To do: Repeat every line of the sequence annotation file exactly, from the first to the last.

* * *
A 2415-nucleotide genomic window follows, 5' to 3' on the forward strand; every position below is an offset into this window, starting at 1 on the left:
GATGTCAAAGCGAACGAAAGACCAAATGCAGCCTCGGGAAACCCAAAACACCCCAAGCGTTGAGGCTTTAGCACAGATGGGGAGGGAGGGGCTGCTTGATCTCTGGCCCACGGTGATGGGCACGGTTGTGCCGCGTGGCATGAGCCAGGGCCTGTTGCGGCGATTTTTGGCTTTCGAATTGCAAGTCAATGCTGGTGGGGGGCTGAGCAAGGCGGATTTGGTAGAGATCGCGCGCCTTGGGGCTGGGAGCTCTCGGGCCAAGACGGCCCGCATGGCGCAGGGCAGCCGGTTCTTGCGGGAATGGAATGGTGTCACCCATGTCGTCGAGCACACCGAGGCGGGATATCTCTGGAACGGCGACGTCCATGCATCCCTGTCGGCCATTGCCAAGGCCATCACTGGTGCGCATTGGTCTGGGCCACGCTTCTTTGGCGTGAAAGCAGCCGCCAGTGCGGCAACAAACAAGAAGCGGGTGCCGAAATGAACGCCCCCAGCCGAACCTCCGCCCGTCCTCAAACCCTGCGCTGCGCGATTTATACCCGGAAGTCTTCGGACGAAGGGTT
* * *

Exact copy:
A 2415-nucleotide genomic window follows, 5' to 3' on the forward strand; every position below is an offset into this window, starting at 1 on the left:
GATGTCAAAGCGAACGAAAGACCAAATGCAGCCTCGGGAAACCCAAAACACCCCAAGCGTTGAGGCTTTAGCACAGATGGGGAGGGAGGGGCTGCTTGATCTCTGGCCCACGGTGATGGGCACGGTTGTGCCGCGTGGCATGAGCCAGGGCCTGTTGCGGCGATTTTTGGCTTTCGAATTGCAAGTCAATGCTGGTGGGGGGCTGAGCAAGGCGGATTTGGTAGAGATCGCGCGCCTTGGGGCTGGGAGCTCTCGGGCCAAGACGGCCCGCATGGCGCAGGGCAGCCGGTTCTTGCGGGAATGGAATGGTGTCACCCATGTCGTCGAGCACACCGAGGCGGGATATCTCTGGAACGGCGACGTCCATGCATCCCTGTCGGCCATTGCCAAGGCCATCACTGGTGCGCATTGGTCTGGGCCACGCTTCTTTGGCGTGAAAGCAGCCGCCAGTGCGGCAACAAACAAGAAGCGGGTGCCGAAATGAACGCCCCCAGCCGAACCTCCGCCCGTCCTCAAACCCTGCGCTGCGCGATTTATACCCGGAAGTCTTCGGACGAAGGGTT